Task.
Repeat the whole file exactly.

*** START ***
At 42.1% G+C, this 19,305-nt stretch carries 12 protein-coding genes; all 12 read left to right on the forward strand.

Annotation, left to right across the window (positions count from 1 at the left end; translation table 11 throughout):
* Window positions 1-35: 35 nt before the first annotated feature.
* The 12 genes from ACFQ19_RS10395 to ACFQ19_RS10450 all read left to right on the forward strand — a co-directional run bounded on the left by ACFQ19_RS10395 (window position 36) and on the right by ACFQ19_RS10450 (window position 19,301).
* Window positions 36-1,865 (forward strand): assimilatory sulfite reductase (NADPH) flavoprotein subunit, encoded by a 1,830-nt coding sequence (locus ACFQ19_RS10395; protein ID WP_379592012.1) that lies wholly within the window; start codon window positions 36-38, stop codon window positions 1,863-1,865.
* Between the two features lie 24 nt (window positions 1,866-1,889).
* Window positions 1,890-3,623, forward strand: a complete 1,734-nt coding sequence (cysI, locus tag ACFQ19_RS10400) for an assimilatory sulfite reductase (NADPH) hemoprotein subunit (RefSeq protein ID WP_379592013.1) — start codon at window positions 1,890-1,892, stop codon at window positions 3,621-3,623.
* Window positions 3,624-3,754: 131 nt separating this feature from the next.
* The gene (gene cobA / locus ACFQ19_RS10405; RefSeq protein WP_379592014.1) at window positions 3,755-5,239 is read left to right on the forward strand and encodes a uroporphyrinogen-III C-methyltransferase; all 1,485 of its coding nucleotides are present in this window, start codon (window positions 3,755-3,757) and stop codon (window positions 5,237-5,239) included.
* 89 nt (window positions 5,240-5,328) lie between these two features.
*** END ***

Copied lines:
At 42.1% G+C, this 19,305-nt stretch carries 12 protein-coding genes; all 12 read left to right on the forward strand.

Annotation, left to right across the window (positions count from 1 at the left end; translation table 11 throughout):
* Window positions 1-35: 35 nt before the first annotated feature.
* The 12 genes from ACFQ19_RS10395 to ACFQ19_RS10450 all read left to right on the forward strand — a co-directional run bounded on the left by ACFQ19_RS10395 (window position 36) and on the right by ACFQ19_RS10450 (window position 19,301).
* Window positions 36-1,865 (forward strand): assimilatory sulfite reductase (NADPH) flavoprotein subunit, encoded by a 1,830-nt coding sequence (locus ACFQ19_RS10395; protein ID WP_379592012.1) that lies wholly within the window; start codon window positions 36-38, stop codon window positions 1,863-1,865.
* Between the two features lie 24 nt (window positions 1,866-1,889).
* Window positions 1,890-3,623, forward strand: a complete 1,734-nt coding sequence (cysI, locus tag ACFQ19_RS10400) for an assimilatory sulfite reductase (NADPH) hemoprotein subunit (RefSeq protein ID WP_379592013.1) — start codon at window positions 1,890-1,892, stop codon at window positions 3,621-3,623.
* Window positions 3,624-3,754: 131 nt separating this feature from the next.
* The gene (gene cobA / locus ACFQ19_RS10405; RefSeq protein WP_379592014.1) at window positions 3,755-5,239 is read left to right on the forward strand and encodes a uroporphyrinogen-III C-methyltransferase; all 1,485 of its coding nucleotides are present in this window, start codon (window positions 3,755-3,757) and stop codon (window positions 5,237-5,239) included.
* 89 nt (window positions 5,240-5,328) lie between these two features.